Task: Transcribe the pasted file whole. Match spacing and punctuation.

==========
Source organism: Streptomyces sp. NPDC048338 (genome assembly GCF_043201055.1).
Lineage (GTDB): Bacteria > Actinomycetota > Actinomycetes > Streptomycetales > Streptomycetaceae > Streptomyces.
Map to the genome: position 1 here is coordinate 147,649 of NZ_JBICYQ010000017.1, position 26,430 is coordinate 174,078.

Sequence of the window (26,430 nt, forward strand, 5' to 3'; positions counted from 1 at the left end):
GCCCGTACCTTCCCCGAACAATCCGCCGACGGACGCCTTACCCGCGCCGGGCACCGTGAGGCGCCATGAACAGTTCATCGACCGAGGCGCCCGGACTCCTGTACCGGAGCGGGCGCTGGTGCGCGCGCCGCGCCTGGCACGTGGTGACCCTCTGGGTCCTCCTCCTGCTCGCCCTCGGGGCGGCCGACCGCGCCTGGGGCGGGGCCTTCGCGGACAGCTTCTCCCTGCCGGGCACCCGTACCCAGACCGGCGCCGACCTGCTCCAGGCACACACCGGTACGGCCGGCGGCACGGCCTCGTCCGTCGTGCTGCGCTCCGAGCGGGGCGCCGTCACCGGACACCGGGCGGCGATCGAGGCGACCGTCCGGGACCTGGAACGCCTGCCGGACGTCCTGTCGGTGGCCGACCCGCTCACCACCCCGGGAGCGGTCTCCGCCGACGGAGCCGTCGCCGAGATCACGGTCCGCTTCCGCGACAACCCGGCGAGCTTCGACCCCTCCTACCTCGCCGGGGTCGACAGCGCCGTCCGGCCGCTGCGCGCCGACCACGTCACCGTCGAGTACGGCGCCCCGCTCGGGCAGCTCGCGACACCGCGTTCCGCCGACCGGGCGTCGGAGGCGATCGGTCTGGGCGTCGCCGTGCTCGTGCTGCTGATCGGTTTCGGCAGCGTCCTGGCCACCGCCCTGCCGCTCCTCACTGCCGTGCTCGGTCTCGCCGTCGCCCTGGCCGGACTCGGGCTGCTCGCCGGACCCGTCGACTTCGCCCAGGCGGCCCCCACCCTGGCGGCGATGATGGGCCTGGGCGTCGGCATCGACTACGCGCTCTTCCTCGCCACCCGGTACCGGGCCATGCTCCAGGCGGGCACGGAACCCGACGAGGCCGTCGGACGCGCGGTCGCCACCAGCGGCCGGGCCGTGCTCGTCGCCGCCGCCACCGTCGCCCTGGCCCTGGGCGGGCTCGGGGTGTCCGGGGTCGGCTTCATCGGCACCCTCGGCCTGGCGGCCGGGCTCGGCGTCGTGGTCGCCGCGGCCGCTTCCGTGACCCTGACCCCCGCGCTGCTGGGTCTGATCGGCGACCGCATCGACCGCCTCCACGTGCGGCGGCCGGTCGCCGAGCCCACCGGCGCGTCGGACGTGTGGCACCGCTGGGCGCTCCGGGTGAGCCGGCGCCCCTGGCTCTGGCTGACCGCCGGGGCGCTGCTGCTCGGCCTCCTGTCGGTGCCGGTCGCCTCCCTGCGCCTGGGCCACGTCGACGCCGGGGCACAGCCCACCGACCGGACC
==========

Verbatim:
Source organism: Streptomyces sp. NPDC048338 (genome assembly GCF_043201055.1).
Lineage (GTDB): Bacteria > Actinomycetota > Actinomycetes > Streptomycetales > Streptomycetaceae > Streptomyces.
Map to the genome: position 1 here is coordinate 147,649 of NZ_JBICYQ010000017.1, position 26,430 is coordinate 174,078.

Sequence of the window (26,430 nt, forward strand, 5' to 3'; positions counted from 1 at the left end):
GCCCGTACCTTCCCCGAACAATCCGCCGACGGACGCCTTACCCGCGCCGGGCACCGTGAGGCGCCATGAACAGTTCATCGACCGAGGCGCCCGGACTCCTGTACCGGAGCGGGCGCTGGTGCGCGCGCCGCGCCTGGCACGTGGTGACCCTCTGGGTCCTCCTCCTGCTCGCCCTCGGGGCGGCCGACCGCGCCTGGGGCGGGGCCTTCGCGGACAGCTTCTCCCTGCCGGGCACCCGTACCCAGACCGGCGCCGACCTGCTCCAGGCACACACCGGTACGGCCGGCGGCACGGCCTCGTCCGTCGTGCTGCGCTCCGAGCGGGGCGCCGTCACCGGACACCGGGCGGCGATCGAGGCGACCGTCCGGGACCTGGAACGCCTGCCGGACGTCCTGTCGGTGGCCGACCCGCTCACCACCCCGGGAGCGGTCTCCGCCGACGGAGCCGTCGCCGAGATCACGGTCCGCTTCCGCGACAACCCGGCGAGCTTCGACCCCTCCTACCTCGCCGGGGTCGACAGCGCCGTCCGGCCGCTGCGCGCCGACCACGTCACCGTCGAGTACGGCGCCCCGCTCGGGCAGCTCGCGACACCGCGTTCCGCCGACCGGGCGTCGGAGGCGATCGGTCTGGGCGTCGCCGTGCTCGTGCTGCTGATCGGTTTCGGCAGCGTCCTGGCCACCGCCCTGCCGCTCCTCACTGCCGTGCTCGGTCTCGCCGTCGCCCTGGCCGGACTCGGGCTGCTCGCCGGACCCGTCGACTTCGCCCAGGCGGCCCCCACCCTGGCGGCGATGATGGGCCTGGGCGTCGGCATCGACTACGCGCTCTTCCTCGCCACCCGGTACCGGGCCATGCTCCAGGCGGGCACGGAACCCGACGAGGCCGTCGGACGCGCGGTCGCCACCAGCGGCCGGGCCGTGCTCGTCGCCGCCGCCACCGTCGCCCTGGCCCTGGGCGGGCTCGGGGTGTCCGGGGTCGGCTTCATCGGCACCCTCGGCCTGGCGGCCGGGCTCGGCGTCGTGGTCGCCGCGGCCGCTTCCGTGACCCTGACCCCCGCGCTGCTGGGTCTGATCGGCGACCGCATCGACCGCCTCCACGTGCGGCGGCCGGTCGCCGAGCCCACCGGCGCGTCGGACGTGTGGCACCGCTGGGCGCTCCGGGTGAGCCGGCGCCCCTGGCTCTGGCTGACCGCCGGGGCGCTGCTGCTCGGCCTCCTGTCGGTGCCGGTCGCCTCCCTGCGCCTGGGCCACGTCGACGCCGGGGCACAGCCCACCGACCGGACC